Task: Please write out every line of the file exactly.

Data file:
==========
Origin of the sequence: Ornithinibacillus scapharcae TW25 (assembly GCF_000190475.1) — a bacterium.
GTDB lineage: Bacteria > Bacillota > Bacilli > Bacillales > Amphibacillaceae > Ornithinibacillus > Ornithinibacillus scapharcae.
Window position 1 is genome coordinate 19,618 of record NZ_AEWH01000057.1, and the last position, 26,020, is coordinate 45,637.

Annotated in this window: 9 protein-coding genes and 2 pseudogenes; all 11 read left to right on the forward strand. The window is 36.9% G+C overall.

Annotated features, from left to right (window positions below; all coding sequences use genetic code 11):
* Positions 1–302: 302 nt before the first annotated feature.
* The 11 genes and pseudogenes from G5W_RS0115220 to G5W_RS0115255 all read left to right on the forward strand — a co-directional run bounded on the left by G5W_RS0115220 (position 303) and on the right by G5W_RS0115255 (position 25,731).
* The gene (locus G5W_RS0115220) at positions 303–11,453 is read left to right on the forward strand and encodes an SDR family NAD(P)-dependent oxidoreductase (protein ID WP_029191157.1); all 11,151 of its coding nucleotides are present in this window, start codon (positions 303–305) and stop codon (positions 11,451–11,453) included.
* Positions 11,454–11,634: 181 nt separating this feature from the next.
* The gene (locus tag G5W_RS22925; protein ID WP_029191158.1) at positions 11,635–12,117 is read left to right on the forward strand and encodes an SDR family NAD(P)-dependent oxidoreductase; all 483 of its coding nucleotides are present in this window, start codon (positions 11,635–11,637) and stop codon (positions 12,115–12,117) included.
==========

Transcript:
Origin of the sequence: Ornithinibacillus scapharcae TW25 (assembly GCF_000190475.1) — a bacterium.
GTDB lineage: Bacteria > Bacillota > Bacilli > Bacillales > Amphibacillaceae > Ornithinibacillus > Ornithinibacillus scapharcae.
Window position 1 is genome coordinate 19,618 of record NZ_AEWH01000057.1, and the last position, 26,020, is coordinate 45,637.

Annotated in this window: 9 protein-coding genes and 2 pseudogenes; all 11 read left to right on the forward strand. The window is 36.9% G+C overall.

Annotated features, from left to right (window positions below; all coding sequences use genetic code 11):
* Positions 1–302: 302 nt before the first annotated feature.
* The 11 genes and pseudogenes from G5W_RS0115220 to G5W_RS0115255 all read left to right on the forward strand — a co-directional run bounded on the left by G5W_RS0115220 (position 303) and on the right by G5W_RS0115255 (position 25,731).
* The gene (locus G5W_RS0115220) at positions 303–11,453 is read left to right on the forward strand and encodes an SDR family NAD(P)-dependent oxidoreductase (protein ID WP_029191157.1); all 11,151 of its coding nucleotides are present in this window, start codon (positions 303–305) and stop codon (positions 11,451–11,453) included.
* Positions 11,454–11,634: 181 nt separating this feature from the next.
* The gene (locus tag G5W_RS22925; protein ID WP_029191158.1) at positions 11,635–12,117 is read left to right on the forward strand and encodes an SDR family NAD(P)-dependent oxidoreductase; all 483 of its coding nucleotides are present in this window, start codon (positions 11,635–11,637) and stop codon (positions 12,115–12,117) included.